When academics venture into the media to inform the public about their discipline, they have a basic obligation to be accurate in what they say. I'm afraid that Prof. Chris Gallavin has fallen short of this standard.
by Andrew Geddis
It's not exactly news that our criminal prohibition on possessing marijuana is a really bad policy. But a bunch of news stories this week serve to remind us just how bad it is.
One of the great things about my local paper, the Otago Daily Times, is that it still prints daily reports of all the trials that take place in each of the region's various local courts. For an insight into the manifold frailties and foibles of humanity, as well as a lot of sadness and the occasional spot of humour, it is hard to beat. I read it every day.
Tawera Wichman was caught using a "Mr Big" undercover trap. The Supreme Court (narrowly) said that this was OK - but that there are still problems with how the Police can mount such operations. And now I can tell you all this freely and openly.
As can (finally) now be reported, Tawera Wichman has been jailed for 3 years, 10 months for shaking his 11 month old son, Teegan Tairoa-Wichman, to death some seven years ago.
Back when I was at school, we used to have to do tests where we'd read a section of writing and then answer questions about it. Perhaps Paula Bennett ought to be given a few of these to sharpen up on, because she seems to have trouble with her comprehension skills.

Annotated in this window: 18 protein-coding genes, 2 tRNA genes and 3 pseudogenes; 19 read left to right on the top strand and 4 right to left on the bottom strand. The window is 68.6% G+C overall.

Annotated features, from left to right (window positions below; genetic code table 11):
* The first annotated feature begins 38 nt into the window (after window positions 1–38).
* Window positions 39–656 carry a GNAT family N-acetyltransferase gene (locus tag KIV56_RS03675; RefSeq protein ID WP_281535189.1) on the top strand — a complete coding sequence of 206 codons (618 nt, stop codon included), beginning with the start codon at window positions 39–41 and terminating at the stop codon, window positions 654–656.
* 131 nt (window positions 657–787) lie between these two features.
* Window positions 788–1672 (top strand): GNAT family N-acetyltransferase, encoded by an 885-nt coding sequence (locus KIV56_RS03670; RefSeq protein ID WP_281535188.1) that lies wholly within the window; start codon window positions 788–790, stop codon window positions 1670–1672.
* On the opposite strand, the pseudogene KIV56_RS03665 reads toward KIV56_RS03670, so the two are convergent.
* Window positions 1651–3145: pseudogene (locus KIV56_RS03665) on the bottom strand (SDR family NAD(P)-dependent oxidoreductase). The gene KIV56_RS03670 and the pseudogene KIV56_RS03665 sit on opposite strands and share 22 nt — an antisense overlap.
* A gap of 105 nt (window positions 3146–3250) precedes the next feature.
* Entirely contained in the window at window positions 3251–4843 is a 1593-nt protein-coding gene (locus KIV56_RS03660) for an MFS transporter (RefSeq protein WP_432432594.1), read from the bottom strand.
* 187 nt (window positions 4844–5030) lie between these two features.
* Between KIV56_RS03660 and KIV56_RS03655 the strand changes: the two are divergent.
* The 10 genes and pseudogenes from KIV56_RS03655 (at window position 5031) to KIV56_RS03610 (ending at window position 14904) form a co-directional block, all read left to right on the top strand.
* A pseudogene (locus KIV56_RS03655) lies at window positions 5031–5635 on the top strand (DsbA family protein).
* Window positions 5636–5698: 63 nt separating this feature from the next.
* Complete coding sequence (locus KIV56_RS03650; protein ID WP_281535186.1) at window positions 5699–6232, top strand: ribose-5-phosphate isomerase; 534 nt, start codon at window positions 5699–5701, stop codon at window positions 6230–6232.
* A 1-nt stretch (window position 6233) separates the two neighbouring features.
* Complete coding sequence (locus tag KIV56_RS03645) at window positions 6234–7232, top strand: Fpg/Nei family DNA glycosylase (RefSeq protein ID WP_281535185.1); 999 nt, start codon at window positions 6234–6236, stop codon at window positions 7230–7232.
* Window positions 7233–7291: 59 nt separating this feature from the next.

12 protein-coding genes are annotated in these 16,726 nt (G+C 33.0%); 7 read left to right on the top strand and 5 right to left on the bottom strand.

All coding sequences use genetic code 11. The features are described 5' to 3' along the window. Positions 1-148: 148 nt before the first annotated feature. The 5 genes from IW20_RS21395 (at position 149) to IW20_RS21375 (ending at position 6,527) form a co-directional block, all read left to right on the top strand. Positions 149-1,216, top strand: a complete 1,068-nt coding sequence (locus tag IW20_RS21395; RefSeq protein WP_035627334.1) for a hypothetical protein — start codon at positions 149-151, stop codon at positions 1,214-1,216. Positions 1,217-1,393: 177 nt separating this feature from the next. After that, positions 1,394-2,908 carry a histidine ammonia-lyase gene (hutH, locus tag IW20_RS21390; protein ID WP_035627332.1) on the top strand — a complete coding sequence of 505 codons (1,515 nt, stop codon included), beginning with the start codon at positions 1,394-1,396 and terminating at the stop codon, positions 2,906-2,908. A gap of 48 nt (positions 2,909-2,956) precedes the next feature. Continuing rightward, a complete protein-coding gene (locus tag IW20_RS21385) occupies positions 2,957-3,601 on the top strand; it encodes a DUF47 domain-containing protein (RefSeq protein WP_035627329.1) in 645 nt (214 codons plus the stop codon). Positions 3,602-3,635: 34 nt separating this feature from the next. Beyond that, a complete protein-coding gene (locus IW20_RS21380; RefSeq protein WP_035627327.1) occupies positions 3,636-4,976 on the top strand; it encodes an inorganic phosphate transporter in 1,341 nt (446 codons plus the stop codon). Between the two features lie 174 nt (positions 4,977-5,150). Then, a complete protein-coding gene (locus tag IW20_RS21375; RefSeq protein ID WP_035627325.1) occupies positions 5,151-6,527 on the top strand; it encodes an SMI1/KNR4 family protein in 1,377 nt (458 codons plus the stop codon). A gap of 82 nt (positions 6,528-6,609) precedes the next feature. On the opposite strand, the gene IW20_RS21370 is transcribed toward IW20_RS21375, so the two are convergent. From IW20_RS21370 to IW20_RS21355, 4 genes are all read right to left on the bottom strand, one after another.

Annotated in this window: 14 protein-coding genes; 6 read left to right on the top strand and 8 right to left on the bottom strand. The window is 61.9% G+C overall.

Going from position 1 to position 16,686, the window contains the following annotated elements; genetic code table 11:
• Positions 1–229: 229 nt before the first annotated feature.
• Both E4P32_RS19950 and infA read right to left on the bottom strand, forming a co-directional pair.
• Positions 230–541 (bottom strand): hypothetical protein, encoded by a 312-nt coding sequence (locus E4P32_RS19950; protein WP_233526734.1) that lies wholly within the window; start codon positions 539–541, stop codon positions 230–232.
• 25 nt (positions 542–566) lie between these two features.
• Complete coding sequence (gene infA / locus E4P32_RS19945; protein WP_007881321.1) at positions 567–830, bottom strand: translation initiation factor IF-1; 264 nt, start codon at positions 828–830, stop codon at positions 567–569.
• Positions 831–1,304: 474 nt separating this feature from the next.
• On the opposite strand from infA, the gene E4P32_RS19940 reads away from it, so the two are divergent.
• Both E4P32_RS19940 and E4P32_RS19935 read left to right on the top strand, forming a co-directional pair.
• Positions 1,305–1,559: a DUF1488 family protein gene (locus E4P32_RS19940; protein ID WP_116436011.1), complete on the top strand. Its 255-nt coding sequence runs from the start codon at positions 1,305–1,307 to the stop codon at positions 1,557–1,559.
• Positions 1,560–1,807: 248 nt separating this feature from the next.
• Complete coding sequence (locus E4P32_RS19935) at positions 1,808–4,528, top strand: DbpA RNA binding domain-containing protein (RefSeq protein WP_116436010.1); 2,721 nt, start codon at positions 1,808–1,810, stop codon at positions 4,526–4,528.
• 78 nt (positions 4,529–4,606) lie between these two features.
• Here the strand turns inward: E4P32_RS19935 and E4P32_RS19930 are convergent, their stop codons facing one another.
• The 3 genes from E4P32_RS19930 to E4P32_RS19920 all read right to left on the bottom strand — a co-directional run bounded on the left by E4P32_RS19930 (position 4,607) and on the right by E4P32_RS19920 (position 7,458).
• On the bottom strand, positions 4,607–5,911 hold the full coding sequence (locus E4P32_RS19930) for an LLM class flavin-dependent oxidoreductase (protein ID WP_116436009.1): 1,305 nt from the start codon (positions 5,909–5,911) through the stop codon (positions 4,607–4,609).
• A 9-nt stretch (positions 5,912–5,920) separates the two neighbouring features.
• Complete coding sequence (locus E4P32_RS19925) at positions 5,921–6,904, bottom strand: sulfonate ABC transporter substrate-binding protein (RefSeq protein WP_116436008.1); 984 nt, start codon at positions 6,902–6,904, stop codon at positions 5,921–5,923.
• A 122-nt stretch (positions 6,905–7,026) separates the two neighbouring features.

The Government (and State Services Commission, which really appears to be joined at the hip with Ministers on this matter) seems to have decided on its strategy to deal with the damning Ombudsman's Report into Paula Rebstock's Report on MFAT leaks.
Sick of #Brexit analysis? While most legal proceedings are more boring than watching grass dry, this one crazy transcript will shock and amaze you!
Having tired of perusing the interweb's voluminous reckons on Brexit, I chanced upon a gem of a story regarding an interchange between a defendant and a judge in Georgia (the U.S. variant) that did ... not go well.
The Ombudsman's finding that Derek Leask was badly treated by the State Services Commission is quite damning. It also matters for all of us concerned about the limits on governmental power in New Zealand.
After a long, long gestation - caused in large part by the State Services Commission's (hugely ironic, as we will see) demand for various rights of reply - the Office of the Ombudsman has finally released its report into the State Services Commission Inquir
It's pretty much just a matter of time until aid in dying (or, "voluntary euthanasia", if you're wanting to scare the children) law reform arrives in New Zealand. A couple more signposts for that journey were erected in the last few weeks.
Teina Pora has been given the thing he said he wanted most – a formal apology for the 22 years he wrongly spent behind bars as an innocent man. He also has been offered $2.5 million in compensation. Applying the Cabinet’s own principles, it ought to be in excess of $4.5 million.
[As promised here, these are some further thoughts on the announcement that Teina Pora has been given a full apology for his wrongful imprisonment and an offer of $2.5 million in compensation.
How much are 20-something years of a life worth? Later today we'll find out what the Government thinks - but here's some early thoughts on advance reports.
Some brief initial thoughts on the (assumed true) claim that it will be announced today that Teina Pora will be offered around $2 million in compensation for his 21-22 (I've seen both figures used) years in prison.
Judith Collins let us know what she thinks about how the Police currently enforce speed restrictions on our roads. Not only did she actually get this wrong, but she probably shouldn't be telling us anyway.
Via RNZ comes a story about Police Minister Judith Collins taking issue in the House with the Police issuing speeding tickets to people who are breaking the speed limit.